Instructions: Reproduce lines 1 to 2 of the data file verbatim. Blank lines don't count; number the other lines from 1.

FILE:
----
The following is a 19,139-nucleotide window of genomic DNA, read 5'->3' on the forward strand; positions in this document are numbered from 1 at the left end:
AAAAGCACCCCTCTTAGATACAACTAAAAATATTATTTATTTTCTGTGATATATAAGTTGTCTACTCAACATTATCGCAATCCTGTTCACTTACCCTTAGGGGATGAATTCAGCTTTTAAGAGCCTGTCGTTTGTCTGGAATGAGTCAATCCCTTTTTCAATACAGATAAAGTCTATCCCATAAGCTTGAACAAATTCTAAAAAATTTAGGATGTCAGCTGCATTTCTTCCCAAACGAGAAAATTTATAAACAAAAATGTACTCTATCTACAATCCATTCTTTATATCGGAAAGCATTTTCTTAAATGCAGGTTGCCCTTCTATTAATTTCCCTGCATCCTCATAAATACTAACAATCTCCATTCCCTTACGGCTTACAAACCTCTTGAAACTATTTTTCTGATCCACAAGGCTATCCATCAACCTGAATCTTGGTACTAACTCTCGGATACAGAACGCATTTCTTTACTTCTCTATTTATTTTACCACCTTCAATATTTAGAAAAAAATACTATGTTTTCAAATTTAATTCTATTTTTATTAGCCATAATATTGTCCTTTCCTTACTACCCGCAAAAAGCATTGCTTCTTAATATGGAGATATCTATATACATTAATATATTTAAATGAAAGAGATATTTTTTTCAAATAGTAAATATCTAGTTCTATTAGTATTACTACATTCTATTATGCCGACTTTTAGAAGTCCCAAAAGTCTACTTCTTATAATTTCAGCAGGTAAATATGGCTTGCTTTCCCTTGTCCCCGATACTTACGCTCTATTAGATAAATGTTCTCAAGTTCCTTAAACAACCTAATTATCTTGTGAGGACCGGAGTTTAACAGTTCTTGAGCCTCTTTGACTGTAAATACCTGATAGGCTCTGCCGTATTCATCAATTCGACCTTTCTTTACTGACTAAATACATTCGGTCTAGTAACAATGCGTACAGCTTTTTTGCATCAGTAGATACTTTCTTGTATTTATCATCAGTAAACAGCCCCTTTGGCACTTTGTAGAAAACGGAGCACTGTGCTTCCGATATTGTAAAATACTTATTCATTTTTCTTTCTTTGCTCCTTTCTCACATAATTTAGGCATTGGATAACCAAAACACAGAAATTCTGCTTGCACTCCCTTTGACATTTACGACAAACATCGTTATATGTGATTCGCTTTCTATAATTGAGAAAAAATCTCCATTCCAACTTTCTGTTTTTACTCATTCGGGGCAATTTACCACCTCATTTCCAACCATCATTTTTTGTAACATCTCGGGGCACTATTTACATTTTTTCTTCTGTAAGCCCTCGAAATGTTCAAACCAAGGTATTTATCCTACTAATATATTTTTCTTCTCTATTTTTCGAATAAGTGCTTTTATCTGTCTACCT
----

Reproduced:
The following is a 19,139-nucleotide window of genomic DNA, read 5'->3' on the forward strand; positions in this document are numbered from 1 at the left end:
AAAAGCACCCCTCTTAGATACAACTAAAAATATTATTTATTTTCTGTGATATATAAGTTGTCTACTCAACATTATCGCAATCCTGTTCACTTACCCTTAGGGGATGAATTCAGCTTTTAAGAGCCTGTCGTTTGTCTGGAATGAGTCAATCCCTTTTTCAATACAGATAAAGTCTATCCCATAAGCTTGAACAAATTCTAAAAAATTTAGGATGTCAGCTGCATTTCTTCCCAAACGAGAAAATTTATAAACAAAAATGTACTCTATCTACAATCCATTCTTTATATCGGAAAGCATTTTCTTAAATGCAGGTTGCCCTTCTATTAATTTCCCTGCATCCTCATAAATACTAACAATCTCCATTCCCTTACGGCTTACAAACCTCTTGAAACTATTTTTCTGATCCACAAGGCTATCCATCAACCTGAATCTTGGTACTAACTCTCGGATACAGAACGCATTTCTTTACTTCTCTATTTATTTTACCACCTTCAATATTTAGAAAAAAATACTATGTTTTCAAATTTAATTCTATTTTTATTAGCCATAATATTGTCCTTTCCTTACTACCCGCAAAAAGCATTGCTTCTTAATATGGAGATATCTATATACATTAATATATTTAAATGAAAGAGATATTTTTTTCAAATAGTAAATATCTAGTTCTATTAGTATTACTACATTCTATTATGCCGACTTTTAGAAGTCCCAAAAGTCTACTTCTTATAATTTCAGCAGGTAAATATGGCTTGCTTTCCCTTGTCCCCGATACTTACGCTCTATTAGATAAATGTTCTCAAGTTCCTTAAACAACCTAATTATCTTGTGAGGACCGGAGTTTAACAGTTCTTGAGCCTCTTTGACTGTAAATACCTGATAGGCTCTGCCGTATTCATCAATTCGACCTTTCTTTACTGACTAAATACATTCGGTCTAGTAACAATGCGTACAGCTTTTTTGCATCAGTAGATACTTTCTTGTATTTATCATCAGTAAACAGCCCCTTTGGCACTTTGTAGAAAACGGAGCACTGTGCTTCCGATATTGTAAAATACTTATTCATTTTTCTTTCTTTGCTCCTTTCTCACATAATTTAGGCATTGGATAACCAAAACACAGAAATTCTGCTTGCACTCCCTTTGACATTTACGACAAACATCGTTATATGTGATTCGCTTTCTATAATTGAGAAAAAATCTCCATTCCAACTTTCTGTTTTTACTCATTCGGGGCAATTTACCACCTCATTTCCAACCATCATTTTTTGTAACATCTCGGGGCACTATTTACATTTTTTCTTCTGTAAGCCCTCGAAATGTTCAAACCAAGGTATTTATCCTACTAATATATTTTTCTTCTCTATTTTTCGAATAAGTGCTTTTATCTGTCTACCT